A team of five Singapore students has come out tops among 27 countries in an international physics tournament for young people aged 15 to 18.
It was Singapore's third consecutive championship title in the International Young Physicists' Tournament (IYPT), the Education Ministry said in a statement yesterday.
Singapore is the first country to achieve this feat at the tournament, held this year in Thailand from June 27 to July 4. Poland was second, and China third.
Participating teams were given a list of questions to work on last year. They got cracking on the solutions, and presented them before a panel of experts.
Puzzles included why blowing on a blade of grass or a strip of paper produces a sound, and clothes look darker when they get wet.
Raffles Institution (RI) student Shen Yu Jun, 17, said he spent nearly a year working on three of 17 problems. His teammates took care of the others. Seniors from previous editions of the tournament, and teachers provided guidance.
Mr Sze Guan Kheng, 44, a physics teacher at RI, who led the team, said it is a learning journey for educators too. "We may know the theory, but it is a challenge carrying out an experiment to accurately measure certain things." This includes, for instance, measuring the amount of light passing through cloth when it is dry, and when it is wet.
But what Yu Jun found most challenging was having to poke holes in the other teams' solutions, which was part of the competition.
The goal is to expose flaws and weaknesses in the other team's solution, and challenge the argument.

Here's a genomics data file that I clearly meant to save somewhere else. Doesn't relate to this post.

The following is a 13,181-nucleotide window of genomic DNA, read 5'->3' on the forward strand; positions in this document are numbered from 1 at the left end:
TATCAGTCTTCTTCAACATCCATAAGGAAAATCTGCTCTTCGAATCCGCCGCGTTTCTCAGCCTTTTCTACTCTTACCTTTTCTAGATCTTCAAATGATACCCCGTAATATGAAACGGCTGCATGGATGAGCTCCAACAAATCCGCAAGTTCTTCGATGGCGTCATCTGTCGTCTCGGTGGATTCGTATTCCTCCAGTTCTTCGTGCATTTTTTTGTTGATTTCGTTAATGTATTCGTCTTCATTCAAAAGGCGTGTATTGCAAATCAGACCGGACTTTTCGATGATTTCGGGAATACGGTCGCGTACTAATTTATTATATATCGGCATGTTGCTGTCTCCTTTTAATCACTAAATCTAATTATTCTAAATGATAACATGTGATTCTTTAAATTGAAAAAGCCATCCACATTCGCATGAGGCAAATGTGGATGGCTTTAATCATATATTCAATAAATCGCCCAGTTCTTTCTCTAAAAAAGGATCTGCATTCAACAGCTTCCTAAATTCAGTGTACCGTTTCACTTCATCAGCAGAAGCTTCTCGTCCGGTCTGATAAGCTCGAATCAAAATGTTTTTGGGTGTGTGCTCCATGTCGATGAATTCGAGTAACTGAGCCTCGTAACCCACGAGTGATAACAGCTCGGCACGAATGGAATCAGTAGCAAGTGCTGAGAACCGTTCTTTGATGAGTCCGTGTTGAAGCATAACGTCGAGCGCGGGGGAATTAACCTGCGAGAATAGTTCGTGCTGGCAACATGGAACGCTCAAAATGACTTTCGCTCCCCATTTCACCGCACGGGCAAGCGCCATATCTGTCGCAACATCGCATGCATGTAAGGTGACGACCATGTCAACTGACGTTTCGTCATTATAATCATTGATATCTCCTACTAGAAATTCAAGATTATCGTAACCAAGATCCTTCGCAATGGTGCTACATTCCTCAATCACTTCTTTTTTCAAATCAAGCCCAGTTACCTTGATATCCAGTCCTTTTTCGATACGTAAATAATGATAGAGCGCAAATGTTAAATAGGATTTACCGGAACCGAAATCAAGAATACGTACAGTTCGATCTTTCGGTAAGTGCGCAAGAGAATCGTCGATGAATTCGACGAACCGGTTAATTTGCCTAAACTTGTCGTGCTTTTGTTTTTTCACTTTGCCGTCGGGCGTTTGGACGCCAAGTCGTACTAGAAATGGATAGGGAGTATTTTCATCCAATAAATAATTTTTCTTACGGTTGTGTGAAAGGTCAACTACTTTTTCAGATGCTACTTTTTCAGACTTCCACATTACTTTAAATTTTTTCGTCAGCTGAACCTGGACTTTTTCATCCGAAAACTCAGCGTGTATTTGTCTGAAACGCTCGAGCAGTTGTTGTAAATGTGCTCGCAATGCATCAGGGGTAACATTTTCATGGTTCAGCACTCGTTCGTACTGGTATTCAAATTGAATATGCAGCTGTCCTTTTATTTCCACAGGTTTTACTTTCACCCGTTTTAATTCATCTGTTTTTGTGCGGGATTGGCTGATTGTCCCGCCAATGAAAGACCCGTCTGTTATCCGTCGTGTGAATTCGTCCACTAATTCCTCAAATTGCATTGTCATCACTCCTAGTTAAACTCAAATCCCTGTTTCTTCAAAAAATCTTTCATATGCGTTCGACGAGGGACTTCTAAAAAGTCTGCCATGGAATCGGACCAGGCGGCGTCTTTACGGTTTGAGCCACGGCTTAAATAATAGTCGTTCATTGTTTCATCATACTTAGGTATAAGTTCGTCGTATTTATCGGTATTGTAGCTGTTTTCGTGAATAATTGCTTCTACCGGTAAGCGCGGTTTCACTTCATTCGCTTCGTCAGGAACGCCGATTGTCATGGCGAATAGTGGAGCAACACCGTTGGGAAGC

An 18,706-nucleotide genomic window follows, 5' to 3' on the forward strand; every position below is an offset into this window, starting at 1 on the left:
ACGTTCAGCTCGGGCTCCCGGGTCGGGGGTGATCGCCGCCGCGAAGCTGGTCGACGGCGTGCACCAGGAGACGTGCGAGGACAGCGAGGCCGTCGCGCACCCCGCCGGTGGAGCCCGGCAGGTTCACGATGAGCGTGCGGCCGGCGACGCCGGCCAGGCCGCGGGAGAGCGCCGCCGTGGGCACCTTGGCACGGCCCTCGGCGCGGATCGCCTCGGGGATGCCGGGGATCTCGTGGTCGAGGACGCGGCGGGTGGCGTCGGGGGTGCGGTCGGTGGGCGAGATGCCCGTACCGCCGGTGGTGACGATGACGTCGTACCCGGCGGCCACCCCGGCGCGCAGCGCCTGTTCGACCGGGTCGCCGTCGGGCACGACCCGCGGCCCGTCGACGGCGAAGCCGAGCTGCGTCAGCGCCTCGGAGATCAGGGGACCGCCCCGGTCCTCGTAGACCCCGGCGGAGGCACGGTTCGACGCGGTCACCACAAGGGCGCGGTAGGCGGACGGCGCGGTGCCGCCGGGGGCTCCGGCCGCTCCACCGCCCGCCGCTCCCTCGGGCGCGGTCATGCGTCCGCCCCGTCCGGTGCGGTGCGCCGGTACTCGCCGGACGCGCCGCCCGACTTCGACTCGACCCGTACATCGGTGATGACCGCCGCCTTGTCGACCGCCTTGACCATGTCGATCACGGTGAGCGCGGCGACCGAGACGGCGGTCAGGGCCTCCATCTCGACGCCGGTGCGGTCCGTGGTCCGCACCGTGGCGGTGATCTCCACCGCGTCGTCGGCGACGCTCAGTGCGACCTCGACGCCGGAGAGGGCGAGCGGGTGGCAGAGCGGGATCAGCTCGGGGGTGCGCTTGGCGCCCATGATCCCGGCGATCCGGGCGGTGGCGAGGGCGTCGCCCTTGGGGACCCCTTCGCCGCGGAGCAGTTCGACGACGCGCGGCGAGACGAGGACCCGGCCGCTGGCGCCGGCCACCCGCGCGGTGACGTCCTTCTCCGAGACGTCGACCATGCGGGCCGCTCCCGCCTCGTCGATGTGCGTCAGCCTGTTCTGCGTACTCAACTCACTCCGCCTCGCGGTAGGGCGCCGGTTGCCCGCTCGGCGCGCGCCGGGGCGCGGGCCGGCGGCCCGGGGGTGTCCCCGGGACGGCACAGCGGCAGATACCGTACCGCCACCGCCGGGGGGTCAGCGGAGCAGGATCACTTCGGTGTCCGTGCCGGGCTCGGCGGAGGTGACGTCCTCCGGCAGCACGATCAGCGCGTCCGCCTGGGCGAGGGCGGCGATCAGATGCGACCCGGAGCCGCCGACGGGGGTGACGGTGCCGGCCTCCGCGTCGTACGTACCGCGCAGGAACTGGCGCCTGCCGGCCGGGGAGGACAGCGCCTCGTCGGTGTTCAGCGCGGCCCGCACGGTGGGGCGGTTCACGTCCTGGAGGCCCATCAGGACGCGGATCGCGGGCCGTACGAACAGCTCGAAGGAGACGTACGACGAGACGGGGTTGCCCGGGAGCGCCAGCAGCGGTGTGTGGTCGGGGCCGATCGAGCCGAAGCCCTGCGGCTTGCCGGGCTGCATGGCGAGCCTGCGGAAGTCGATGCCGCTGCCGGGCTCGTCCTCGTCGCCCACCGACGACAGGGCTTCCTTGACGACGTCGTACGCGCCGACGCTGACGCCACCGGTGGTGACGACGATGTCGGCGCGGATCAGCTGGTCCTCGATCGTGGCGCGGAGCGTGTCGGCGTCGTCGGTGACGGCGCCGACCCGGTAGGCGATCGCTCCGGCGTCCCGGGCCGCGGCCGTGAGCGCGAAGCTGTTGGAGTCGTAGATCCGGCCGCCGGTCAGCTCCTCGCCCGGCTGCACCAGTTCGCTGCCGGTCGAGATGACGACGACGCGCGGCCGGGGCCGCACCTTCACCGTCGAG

"You need to have a good understanding of the topic to be able to critique another team's solution and suggest a better approach," said Yu Jun, who was also on last year's winning team. The others were first-time participants.
But this is a meaningful part of the competition, he said. "It is very similar to the actual research process done by scientists. Apart from the criticism, it is important to collaborate and build knowledge."
Yu Jun's teammates included fellow schoolmates Lee Yu Tse, 17, Wittmann Goh, 16, and Lim Jun Heng, 16, as well as Koh Jin Ming, 17, from the NUS High School of Mathematics and Science.
Mr Sze said the Singapore teams do well as they have strong support from the schools and the Education Ministry. "There's a very good structure in place. Seniors come back and coach the current team. Those involved in the competition are also excused from school for three weeks before the June holidays to train full-time," he said.
The students train together and help each other when anyone runs into problems.
Singapore also did well in the International Olympiads for Mathematics and Science, bagging gold and silver medals in all areas except for informatics, where the team won a silver and three bronze medals.